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The Writers’ Trust of Canada Announces the Jury for the 2012 Hilary Weston Writers’ Trust Prize for Nonfiction

May 14, 2012Toronto – The Writers’ Trust of Canada is proud to announce the three-member jury for the 2012 Hilary Weston Writers’ Trust Prize for Nonfiction. They are: former Lieutenant Governor of Ontario James Bartleman; 2011 prize-finalist Charlotte Gill; and one of Canada’s most respected nonfiction writers, Marni Jackson.

“We are overjoyed to have such an exceptional group of writers on this year’s prize jury,” said the Honourable Hilary M. Weston. “I eagerly look forward to discovering the titles they have shortlisted and sharing those books with readers in Canada and around the world.”

Finalists for the richest annual literary award for a book of nonfiction published in Canada will be announced on September 25, 2012 at a press conference in Toronto. The prize winner will be announced at a gala presentation in Toronto’s Royal Conservatory of Music on November 20, 2012.

“This award shines a light on our great Canadian writers,” said Peter Kahnert, Writers’ Trust Chair and senior vice-president, Raymond James Ltd. “It is a tremendous vehicle for promoting the remarkable quality and range of talent on display in this country.”

James Bartleman had a distinguished career of more than 35 years in the Canadian Foreign Service serving as a diplomat in Cuba, Israel, South Africa, and elsewhere. In 2002, he became the first aboriginal Lieutenant Governor of Ontario and during his tenure he worked hard to improve literacy amongst First Nations children. Bartleman is the author of four works of nonfiction and a novel, As Long as the Rivers Flow. He lives in Perth, Ontario.

Charlotte Gill is the author of Eating Dirt: Deep Forests, Big Timber, and Life with the Tree-Planting Tribe, which was a finalist for this prize in 2011. It also won the BC National Award for Canadian Nonfiction and was a finalist for the Charles Taylor Prize for Literary Nonfiction. Gill is also the author of Ladykiller, a collectionof short fiction that was a finalist for the Governor General’s Literary Award and winner of the Danuta Gleed Literary Award. She lives in Powell River, British Columbia.


Marni Jackson has won numerous National Magazine Awards for her journalism. From 2006–2009 she was Rogers Chair of the Literary Journalism program at The Banff Centre, a month-long residency for professional nonfiction writers. She is also on the faculty of the Mountain Writing program at Banff. Jackson is the author of three books of nonfiction, most recently, Home Free: The Myth of the Empty Nest, which was published in 2010. She lives in Toronto.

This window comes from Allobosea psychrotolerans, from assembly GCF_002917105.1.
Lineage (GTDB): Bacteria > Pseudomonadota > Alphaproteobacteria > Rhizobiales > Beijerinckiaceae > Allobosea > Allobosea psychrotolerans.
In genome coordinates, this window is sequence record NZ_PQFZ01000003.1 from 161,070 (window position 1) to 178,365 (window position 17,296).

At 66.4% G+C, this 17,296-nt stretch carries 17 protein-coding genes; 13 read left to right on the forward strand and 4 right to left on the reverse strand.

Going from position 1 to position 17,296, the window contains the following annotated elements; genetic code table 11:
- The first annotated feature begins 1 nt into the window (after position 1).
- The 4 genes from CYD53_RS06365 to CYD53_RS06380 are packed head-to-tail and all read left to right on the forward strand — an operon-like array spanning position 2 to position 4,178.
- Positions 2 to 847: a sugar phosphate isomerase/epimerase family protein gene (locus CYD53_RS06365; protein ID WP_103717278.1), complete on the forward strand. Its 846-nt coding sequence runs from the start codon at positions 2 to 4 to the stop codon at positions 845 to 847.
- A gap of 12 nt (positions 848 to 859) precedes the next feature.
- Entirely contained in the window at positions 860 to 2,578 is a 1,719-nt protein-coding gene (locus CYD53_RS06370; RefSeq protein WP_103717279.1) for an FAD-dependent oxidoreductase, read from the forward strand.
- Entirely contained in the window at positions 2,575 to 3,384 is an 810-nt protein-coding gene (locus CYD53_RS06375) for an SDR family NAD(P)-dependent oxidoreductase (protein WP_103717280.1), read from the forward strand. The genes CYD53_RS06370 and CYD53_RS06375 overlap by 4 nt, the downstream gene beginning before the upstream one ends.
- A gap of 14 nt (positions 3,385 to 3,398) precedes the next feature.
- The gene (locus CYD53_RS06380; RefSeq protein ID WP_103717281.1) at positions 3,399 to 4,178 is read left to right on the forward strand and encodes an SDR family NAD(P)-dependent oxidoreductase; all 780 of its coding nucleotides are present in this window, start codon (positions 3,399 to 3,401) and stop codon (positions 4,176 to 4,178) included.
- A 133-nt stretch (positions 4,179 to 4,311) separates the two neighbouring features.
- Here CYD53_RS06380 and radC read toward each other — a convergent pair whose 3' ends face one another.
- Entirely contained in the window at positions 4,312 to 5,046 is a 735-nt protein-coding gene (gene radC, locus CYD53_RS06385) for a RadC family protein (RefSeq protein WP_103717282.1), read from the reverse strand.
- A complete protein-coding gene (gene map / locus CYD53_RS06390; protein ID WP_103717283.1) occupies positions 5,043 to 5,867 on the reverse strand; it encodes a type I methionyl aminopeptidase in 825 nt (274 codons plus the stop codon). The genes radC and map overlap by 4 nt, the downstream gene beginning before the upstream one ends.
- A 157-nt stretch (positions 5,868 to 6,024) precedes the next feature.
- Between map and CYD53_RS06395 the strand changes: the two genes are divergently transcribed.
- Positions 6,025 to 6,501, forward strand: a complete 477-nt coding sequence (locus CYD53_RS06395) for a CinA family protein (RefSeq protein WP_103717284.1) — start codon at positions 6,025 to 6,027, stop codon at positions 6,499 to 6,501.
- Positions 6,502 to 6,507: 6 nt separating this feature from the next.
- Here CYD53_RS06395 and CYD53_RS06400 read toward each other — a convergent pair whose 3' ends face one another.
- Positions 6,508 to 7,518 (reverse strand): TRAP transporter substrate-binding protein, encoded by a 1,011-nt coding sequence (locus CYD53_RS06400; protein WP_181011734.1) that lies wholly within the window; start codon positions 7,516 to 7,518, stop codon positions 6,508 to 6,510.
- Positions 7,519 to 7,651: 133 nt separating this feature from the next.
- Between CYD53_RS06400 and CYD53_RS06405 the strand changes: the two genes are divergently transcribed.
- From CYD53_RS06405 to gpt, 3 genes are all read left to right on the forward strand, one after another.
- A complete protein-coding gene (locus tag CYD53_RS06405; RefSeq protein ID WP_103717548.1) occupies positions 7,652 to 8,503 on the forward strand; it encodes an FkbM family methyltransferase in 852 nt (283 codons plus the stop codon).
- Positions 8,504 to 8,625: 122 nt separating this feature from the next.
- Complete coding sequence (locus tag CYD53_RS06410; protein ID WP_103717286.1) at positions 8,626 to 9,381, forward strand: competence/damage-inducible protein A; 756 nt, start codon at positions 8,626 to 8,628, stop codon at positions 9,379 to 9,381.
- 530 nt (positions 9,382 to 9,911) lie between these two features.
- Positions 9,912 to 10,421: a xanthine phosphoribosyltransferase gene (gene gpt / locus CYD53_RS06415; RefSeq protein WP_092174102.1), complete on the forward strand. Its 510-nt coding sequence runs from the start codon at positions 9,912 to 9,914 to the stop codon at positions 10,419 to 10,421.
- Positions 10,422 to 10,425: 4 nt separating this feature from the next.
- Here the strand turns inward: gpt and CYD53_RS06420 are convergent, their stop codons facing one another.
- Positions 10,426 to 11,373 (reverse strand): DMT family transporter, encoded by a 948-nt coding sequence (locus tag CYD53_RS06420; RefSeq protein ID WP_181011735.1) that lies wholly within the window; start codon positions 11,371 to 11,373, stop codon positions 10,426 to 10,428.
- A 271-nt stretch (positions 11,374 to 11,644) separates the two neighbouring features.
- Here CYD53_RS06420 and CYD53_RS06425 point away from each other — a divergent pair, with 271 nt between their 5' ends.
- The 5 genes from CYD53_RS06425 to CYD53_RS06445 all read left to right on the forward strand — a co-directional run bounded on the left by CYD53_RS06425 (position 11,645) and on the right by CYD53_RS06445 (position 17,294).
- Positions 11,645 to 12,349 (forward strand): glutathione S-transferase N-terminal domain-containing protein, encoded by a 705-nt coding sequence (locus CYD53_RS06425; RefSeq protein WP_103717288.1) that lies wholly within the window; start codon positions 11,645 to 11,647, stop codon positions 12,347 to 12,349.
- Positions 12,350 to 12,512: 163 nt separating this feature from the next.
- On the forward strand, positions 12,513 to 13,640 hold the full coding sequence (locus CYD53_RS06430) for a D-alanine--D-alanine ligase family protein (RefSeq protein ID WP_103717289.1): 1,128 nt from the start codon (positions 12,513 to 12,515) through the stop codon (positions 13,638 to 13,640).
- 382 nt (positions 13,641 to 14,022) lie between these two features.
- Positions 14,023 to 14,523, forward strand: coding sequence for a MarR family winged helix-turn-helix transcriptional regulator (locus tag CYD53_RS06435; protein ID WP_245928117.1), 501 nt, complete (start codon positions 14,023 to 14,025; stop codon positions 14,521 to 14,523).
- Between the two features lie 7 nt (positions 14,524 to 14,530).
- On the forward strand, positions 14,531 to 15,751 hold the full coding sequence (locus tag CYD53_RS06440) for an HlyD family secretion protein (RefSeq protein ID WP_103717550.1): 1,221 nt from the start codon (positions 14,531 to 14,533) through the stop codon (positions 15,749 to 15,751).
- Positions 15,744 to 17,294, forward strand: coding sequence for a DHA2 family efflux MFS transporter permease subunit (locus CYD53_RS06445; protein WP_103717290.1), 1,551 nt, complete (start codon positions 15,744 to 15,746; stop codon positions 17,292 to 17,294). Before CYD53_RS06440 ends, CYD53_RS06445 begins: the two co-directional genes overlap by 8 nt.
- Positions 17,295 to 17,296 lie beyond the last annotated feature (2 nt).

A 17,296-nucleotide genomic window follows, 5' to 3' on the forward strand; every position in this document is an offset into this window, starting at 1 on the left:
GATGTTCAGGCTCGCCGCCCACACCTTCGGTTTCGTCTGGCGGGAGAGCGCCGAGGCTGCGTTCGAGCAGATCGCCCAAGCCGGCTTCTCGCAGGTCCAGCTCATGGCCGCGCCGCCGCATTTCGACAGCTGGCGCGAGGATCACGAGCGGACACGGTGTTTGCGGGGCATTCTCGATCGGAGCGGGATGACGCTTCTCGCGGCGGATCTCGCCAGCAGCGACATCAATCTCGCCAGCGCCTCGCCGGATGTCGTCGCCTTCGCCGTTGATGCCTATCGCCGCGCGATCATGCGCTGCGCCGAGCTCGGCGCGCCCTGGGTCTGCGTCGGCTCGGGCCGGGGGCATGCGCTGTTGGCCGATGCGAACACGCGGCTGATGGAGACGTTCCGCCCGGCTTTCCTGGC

About Mrs. Hilary M. Weston, CM, OOnt

Mrs. Hilary M. Weston served as the 26th lieutenant-governor of Ontario from 1997 to 2002. As the Queen’s representative in Ontario, Mrs. Weston was responsible for the Crown’s constitutional and representational roles in the province. Since leaving public office, Mrs. Weston has continued to pursue her diverse interests. She led Renaissance ROM, the largest fundraising campaign in Canadian cultural history, transforming the Royal Ontario Museum in Toronto. She is a trustee of St. George’s Chapel at Windsor Castle and serves on the board of the Art Gallery of Ontario. Mrs. Weston is also a corporate director of Wittington Investments and Selfridges Group Ltd. She has also served as deputy chair of the board of Holt Renfrew, promoting Canadian designers in the retailing business.

Mrs. Weston founded the Ireland Fund of Canada and remains a patron of this non-denominational organization promoting peace in Ireland. Her interests in homes and gardens resulted in the publication of In a Canadian Garden (1989) and At Home in Canada (1995). She served as first chancellor of the Order of Ontario, was appointed a member of the Order of Canada in 2003, and is the recipient of six honorary degrees.

About the Prize

The prize is awarded for literary excellence in the category of nonfiction, which includes, among other forms, personal or journalistic essays, history, biography, memoirs, commentary, and criticism, both social and political. Finalist works will, in the opinion of the jury, demonstrate a distinctive voice, as well as a persuasive and compelling command of tone, narrative, style, and technique. This award succeeds the Writers’ Trust Nonfiction Prize, which was established in 1997.

About the Writers’ Trust

The Writers’ Trust of Canada is a charitable organization that seeks to advance, nurture, and celebrate Canadian writers and writing through a portfolio of programs, including literary awards, financial grants, scholarships, and a writers’ retreat. Writers’ Trust programming is designed to champion excellence in Canadian writing, to improve the status of writers, and to create connections between writers and readers. Canada’s writers receive more financial support from the Writers’ Trust than from any other non-governmental organization or foundation in the country.



For further information:
Don Oravec (416-725-0958/416.504.8222 x244,

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